Estate Planning and the Secure Act. Roth IRAs have long been a super estate planning vehicle because there is no RMD requirement. This lets the Roth assets continue to grow tax-free for the account holder’s beneficiaries. Moreover, this tax-free status has taken on another dimension with the inherited IRA rules under the Setting Every Community Up for Retirement Enhancement (Secure) Act. The legislation eliminates the stretch IRA for inherited IRAs for most non-spousal beneficiaries. As a result, these beneficiaries have to withdraw the entire amount in an inherited IRA within 10 years of inheriting the account. Inherited Roth IRAs are also subject to the 10-year rule, but the withdrawals can be made tax-free by account beneficiaries, if the original account owner met the 5-year rule prior to his or her death. This makes a Roth IRA an ideal estate planning tool in situations where your beneficiaries are non-spouses who do not qualify as eligible designated beneficiaries.

Reference: Think Advisor (May 11, 2021) “Secure Act 2.0, Biden Tax Hike Plans Make Roth IRAs a Crucial Tool”

 

Sims & Campbell, LLC – Annapolis and Towson Estate Planning Attorneys

What are Top ‘To-Dos’ in Estate Planning? – Annapolis and Towson Estate Planning

Spotlight News’ recent article entitled “Estate Planning To-Dos” says that with the potential for substantial changes to estate and gift tax rules under the Biden administration, this may be an opportune time to create or review our estate plan. If you are not sure where to begin, look at these to-dos for an estate plan.

See an experienced estate planning attorney to discuss your plans. The biggest estate planning mistake is having no plan whatsoever. The top triggers for estate planning conversations can be life-altering events, such as a car accident or health crisis. If you already have a plan in place, visit your estate planning attorney and keep it up to date with the changes in your life.

Draft financial and healthcare powers of attorney. Estate plans contain multiple pieces that may overlap, including long-term care plans and powers of attorney. These say who has decision-making power in the event of a medical emergency.

Draft a healthcare directive. Living wills and other advance directives are written to provide legal instructions describing your preferences for medical care, if you are unable to make decisions for yourself. Advance care planning is a process that includes quality of life decisions and palliative and hospice care.

Make a will. A will is one of the foundational aspects of estate planning, However, this is frequently the only thing people do when estate planning. A huge misconception about estate planning is that a will can oversee the distribution of all assets. A will is a necessity, but you should think about estate plans holistically—as more than just a will. For example, a modern aspect of financial planning that can be overlooked in wills and estate plans is digital assets.  It is also recommended that you ask an experienced estate planning attorney about whether a trust fits into your circumstances, and to help you with the other parts of a complete estate plan.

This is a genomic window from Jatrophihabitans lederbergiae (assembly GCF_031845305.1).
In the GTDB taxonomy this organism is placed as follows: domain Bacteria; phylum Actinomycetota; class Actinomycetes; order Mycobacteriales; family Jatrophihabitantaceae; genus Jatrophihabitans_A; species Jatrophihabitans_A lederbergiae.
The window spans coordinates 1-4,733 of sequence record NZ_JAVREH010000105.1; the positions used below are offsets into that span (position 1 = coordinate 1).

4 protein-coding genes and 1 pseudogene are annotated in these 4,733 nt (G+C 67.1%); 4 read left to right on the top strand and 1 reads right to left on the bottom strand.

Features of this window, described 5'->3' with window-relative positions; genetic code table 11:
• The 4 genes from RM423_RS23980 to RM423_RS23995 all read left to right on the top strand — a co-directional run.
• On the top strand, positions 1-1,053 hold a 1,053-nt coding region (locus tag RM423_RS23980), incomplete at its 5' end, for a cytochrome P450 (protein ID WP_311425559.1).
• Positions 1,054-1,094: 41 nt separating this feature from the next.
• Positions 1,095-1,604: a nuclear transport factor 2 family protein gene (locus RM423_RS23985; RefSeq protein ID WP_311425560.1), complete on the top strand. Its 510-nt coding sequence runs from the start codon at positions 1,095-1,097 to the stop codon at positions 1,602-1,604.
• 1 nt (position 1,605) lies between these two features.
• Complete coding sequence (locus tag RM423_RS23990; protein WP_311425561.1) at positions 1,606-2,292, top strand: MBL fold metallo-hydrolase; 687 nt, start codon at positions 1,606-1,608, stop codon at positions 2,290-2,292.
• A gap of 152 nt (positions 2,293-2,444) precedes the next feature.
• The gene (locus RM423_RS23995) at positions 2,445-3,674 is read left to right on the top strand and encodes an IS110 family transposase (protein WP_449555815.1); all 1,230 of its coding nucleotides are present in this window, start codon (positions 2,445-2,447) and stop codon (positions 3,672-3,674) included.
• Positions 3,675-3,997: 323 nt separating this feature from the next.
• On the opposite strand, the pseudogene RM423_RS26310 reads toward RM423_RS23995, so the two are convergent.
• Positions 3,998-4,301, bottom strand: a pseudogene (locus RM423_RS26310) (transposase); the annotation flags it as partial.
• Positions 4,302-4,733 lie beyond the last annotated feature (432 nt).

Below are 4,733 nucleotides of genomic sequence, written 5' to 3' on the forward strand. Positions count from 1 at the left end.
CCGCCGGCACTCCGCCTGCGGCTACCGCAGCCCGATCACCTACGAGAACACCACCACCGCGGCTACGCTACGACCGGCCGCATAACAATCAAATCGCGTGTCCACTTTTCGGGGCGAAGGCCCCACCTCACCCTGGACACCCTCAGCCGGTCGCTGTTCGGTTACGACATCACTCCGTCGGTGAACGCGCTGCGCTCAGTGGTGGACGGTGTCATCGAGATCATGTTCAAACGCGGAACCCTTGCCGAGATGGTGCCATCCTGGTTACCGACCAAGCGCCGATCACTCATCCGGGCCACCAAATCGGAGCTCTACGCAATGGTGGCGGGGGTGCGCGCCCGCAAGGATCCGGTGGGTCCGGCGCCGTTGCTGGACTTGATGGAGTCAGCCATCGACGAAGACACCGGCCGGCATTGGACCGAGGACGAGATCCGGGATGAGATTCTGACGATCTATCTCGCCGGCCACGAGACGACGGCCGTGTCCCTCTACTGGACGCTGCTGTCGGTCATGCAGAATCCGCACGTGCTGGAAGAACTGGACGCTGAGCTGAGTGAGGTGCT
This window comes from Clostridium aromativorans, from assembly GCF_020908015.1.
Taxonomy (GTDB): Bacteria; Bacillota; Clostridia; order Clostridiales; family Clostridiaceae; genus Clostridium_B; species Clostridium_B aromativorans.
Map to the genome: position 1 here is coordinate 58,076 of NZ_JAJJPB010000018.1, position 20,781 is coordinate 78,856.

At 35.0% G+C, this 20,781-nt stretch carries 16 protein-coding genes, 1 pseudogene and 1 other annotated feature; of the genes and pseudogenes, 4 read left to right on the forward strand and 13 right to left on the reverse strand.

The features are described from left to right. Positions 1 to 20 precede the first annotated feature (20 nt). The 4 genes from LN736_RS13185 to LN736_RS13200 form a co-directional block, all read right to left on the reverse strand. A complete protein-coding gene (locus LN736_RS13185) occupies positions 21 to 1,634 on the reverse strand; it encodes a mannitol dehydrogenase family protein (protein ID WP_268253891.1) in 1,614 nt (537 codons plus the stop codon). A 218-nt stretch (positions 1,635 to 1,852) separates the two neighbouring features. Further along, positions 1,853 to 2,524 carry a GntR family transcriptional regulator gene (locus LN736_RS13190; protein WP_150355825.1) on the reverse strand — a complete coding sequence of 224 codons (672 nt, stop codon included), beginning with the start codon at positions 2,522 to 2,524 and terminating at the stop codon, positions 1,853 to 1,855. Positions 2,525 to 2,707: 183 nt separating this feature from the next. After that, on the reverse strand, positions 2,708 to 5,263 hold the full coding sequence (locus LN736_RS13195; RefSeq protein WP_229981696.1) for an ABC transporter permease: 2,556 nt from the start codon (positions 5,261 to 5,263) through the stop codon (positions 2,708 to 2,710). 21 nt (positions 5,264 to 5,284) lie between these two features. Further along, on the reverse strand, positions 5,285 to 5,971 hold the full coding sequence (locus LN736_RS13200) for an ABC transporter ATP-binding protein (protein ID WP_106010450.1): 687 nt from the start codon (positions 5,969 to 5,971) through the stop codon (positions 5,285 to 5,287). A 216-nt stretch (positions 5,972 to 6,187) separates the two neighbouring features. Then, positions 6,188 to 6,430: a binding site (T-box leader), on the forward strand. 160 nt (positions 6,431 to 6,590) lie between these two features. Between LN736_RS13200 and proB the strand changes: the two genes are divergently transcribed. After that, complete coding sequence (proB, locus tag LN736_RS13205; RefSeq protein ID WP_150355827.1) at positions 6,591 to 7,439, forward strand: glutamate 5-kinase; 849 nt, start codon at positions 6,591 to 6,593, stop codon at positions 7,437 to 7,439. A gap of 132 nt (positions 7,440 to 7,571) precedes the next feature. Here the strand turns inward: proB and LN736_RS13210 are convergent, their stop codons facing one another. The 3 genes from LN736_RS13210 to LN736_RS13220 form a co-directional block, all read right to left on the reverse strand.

Review beneficiary designations. Retirement plans, life insurance, pensions and annuities are independent of the will and require beneficiary designations. One of the biggest estate planning mistakes is having outdated beneficiary designations, which only supports the need to review estate plans and designated beneficiaries with an experienced estate planning attorney on a regular basis.

Reference: Spotlight News (May 19, 2021) “Estate Planning To-Dos”

 

Sims & Campbell, LLC – Annapolis and Towson Estate Planning Attorneys

Why Is Estate Planning So Important? – Annapolis and Towson Estate Planning Attorneys

Big Easy Magazine’s recent article “Estate Planning Is Essential and Here’s Why” says that writing a Last Will and Testament is not limited to what happens to your house, car, company, or other assets after you die. It also states who will take care of your minor children, if they are orphaned.

Your instructions for burial and other smaller things can be included.

If you fail to provide specific instructions, the state intestacy laws will apply upon your death. Here is a glimpse of the consequences of not writing your last will:

  • Your burial preferences may not be honored.
  • Your properties may be managed by an individual you do not necessarily trust. Without a named executor to your Will, some other family member may be asked to file taxes, make transfers and manage your estate.
  • Family members may not get an inheritance. Under intestacy laws, same-sex relationships and common-law marriages may not be recognized. So, your partner may not get a portion of your estate.
  • Your favorite charity may be left out. If you are committed to leaving a legacy, your charity, religious organization, or other organization of choice should be mentioned in the Will.
  • The government will name the guardians for your minor children.

With a Will, you can designate a guardian for your children and avoid additional taxes. Ask an experienced estate planning attorney about developing a comprehensive estate plan.